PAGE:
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Public ill informed on car scrapping rules, says MEP

New arrangements to ensure that old cars are removed from streets and recycled to meet the highest ever standards are set for a poor start after the Government's failure to publicise them, a British Euro-MP has warned.

Up to 2 million old bangers reach the end of the road each year in the UK.

From January 1, cars at the end of their life should be returned to their manufacturers or to an authorised scrap yard that will ensure proper environmental treatment.

The EU's end-of-life vehicles directive requires manufacturers to offer a free takeback service for every car ever made, and to ensure that 85% of their contents are recycled.

Old cars can also be taken to one of 1,200 authorised treatment facilities (ATF) licensed by the Environment Agency that are already supposed to ensure that pollutants such as oil and brake fluids are removed before scrapping.

Last owners should be issued with a Certificate of Destruction to prove that the vehicle has been dealt with according to the law and that road tax is no longer due.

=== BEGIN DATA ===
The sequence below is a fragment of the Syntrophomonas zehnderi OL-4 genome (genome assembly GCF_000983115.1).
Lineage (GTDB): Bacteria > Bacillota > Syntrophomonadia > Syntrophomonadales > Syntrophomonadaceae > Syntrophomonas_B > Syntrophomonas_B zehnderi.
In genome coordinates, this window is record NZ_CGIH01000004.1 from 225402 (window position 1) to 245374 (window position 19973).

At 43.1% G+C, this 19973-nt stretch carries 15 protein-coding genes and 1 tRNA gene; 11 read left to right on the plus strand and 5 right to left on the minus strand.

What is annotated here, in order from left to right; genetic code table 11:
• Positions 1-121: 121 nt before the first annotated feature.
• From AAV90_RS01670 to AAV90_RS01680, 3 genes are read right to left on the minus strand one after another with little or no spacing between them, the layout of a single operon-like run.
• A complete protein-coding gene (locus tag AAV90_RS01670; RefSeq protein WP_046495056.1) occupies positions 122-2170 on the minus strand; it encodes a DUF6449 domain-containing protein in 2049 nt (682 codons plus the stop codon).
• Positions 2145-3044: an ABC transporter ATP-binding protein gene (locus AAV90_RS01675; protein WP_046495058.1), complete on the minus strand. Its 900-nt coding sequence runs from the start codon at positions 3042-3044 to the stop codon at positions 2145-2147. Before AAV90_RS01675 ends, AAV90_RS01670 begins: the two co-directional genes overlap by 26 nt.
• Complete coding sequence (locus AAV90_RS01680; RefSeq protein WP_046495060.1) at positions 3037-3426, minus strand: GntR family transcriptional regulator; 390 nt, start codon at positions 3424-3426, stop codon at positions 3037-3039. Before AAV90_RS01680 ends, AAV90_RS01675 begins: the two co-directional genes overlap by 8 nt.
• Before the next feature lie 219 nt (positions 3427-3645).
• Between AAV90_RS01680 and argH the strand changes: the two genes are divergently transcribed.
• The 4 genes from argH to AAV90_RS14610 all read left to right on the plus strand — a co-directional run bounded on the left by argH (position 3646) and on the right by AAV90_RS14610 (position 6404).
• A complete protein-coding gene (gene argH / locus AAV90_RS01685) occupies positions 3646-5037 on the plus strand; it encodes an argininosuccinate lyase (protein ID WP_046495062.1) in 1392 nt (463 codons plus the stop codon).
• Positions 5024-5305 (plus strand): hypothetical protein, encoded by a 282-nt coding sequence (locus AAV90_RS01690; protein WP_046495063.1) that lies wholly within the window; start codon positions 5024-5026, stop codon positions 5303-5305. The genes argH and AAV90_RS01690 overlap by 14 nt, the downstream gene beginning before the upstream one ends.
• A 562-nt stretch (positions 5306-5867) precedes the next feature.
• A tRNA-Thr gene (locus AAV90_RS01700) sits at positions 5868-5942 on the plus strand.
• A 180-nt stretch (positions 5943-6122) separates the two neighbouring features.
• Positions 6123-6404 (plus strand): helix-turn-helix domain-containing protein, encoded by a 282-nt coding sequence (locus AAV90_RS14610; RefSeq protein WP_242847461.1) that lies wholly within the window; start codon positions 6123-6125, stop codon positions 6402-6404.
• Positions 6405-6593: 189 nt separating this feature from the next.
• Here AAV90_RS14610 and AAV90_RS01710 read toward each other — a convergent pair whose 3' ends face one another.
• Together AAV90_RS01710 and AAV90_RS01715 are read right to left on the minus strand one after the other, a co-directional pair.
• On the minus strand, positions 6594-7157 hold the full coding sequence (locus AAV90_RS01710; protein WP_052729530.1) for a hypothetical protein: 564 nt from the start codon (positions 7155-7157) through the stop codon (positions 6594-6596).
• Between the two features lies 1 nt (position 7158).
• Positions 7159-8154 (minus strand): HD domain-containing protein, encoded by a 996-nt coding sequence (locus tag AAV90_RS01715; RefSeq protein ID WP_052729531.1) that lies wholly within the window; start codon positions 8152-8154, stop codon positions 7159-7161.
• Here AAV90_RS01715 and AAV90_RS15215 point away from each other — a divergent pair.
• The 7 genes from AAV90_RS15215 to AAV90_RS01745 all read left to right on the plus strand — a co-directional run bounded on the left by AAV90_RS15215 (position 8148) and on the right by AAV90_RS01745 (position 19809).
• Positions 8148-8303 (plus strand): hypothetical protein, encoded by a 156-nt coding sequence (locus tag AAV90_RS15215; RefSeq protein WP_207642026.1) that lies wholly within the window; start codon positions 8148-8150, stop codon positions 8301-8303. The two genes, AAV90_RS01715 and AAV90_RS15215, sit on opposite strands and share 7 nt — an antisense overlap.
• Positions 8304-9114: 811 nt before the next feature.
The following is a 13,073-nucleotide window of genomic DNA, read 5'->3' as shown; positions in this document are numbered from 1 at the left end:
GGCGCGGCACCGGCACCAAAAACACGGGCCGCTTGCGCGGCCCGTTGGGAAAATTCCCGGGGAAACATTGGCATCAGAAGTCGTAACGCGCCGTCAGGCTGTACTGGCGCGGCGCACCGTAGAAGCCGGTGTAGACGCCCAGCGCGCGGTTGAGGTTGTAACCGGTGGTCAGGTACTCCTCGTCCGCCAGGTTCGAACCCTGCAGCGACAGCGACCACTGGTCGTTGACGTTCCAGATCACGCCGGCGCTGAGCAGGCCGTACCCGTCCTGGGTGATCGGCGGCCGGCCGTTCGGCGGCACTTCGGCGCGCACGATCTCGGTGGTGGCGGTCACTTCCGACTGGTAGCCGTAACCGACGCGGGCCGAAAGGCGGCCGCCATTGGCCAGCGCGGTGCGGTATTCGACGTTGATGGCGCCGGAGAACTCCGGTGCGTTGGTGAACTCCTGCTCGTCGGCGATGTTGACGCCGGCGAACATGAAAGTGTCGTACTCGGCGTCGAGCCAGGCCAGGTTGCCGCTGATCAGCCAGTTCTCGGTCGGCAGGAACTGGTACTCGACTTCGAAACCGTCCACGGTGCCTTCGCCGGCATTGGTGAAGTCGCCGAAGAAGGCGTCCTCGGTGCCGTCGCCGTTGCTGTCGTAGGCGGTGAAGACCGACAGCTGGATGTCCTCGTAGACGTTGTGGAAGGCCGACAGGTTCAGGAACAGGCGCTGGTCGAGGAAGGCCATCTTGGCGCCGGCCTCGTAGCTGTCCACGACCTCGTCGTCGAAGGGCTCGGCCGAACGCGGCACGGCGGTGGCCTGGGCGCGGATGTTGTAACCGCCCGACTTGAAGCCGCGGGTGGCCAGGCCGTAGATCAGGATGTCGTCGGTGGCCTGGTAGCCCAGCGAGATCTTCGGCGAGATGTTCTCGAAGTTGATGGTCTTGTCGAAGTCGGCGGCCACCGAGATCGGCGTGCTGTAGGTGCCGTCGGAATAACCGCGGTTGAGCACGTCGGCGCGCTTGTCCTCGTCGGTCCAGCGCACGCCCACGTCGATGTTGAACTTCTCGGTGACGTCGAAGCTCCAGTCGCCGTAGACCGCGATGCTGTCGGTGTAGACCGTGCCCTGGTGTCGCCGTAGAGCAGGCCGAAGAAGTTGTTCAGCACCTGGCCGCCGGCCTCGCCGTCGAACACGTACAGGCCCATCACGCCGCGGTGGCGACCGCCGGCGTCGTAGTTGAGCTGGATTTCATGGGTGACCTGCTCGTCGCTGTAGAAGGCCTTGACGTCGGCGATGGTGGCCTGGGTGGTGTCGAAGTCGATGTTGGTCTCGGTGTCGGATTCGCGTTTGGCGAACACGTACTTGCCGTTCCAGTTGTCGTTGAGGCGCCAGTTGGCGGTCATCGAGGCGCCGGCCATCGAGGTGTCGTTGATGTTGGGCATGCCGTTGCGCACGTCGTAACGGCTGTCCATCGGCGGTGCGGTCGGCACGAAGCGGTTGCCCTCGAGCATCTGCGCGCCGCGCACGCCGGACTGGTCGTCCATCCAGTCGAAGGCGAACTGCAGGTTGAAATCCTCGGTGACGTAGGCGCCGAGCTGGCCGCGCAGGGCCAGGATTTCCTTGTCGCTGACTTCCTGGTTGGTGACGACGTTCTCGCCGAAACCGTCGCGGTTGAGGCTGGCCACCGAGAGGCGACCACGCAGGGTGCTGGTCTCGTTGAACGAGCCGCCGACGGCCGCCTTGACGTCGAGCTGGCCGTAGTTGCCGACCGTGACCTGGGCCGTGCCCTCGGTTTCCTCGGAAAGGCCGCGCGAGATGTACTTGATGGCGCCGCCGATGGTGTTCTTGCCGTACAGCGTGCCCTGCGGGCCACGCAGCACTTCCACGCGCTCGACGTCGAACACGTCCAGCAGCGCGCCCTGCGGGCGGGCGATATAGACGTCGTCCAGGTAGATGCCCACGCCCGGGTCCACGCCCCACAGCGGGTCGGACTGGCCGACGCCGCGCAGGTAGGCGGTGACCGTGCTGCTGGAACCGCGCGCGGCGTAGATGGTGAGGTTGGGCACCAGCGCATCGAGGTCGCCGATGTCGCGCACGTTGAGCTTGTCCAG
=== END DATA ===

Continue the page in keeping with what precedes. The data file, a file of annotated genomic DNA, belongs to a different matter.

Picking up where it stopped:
But although the new manufacturers scheme should make it easier for drivers to claim their certificate, Liberal Democrat MEP Chris Davies says that drivers of old bangers will not realise what they have to do. He accuses the Government of failing even to issue a press release let alone provide other information to advise the public of the new arrangements.

A survey of car manufacturers carried out by Davies this month showed that all who responded have put in place takeback schemes in accordance with the law. But most carmakers are concerned that car owners are not aware of the new service.

He said: "It is now the end of December and with the new takeback service starting in just a few days the Government has left it much too late to inform the public of the new scheme.

"Behind the scenes manufacturers have been working hard to ensure they meet their obligation to take back old cars from January. But they are concerned that the Government has not done nearly enough to publicise the new arrangements."

Chris Davies has written to the DVLA (Driver and Vehicle Licensing Agency) and VOSA (Vehicle and Operator Services Agency) pointing out that they each have a significant role to play to inform the public of the new law.

Davies believes the DVLA could make the public aware of the free takeback facility through their road tax reminder service. VOSA, who regulate MoT stations, should target publicity regarding the free takeback service at cars failing the test as these have often reached the end of their life.

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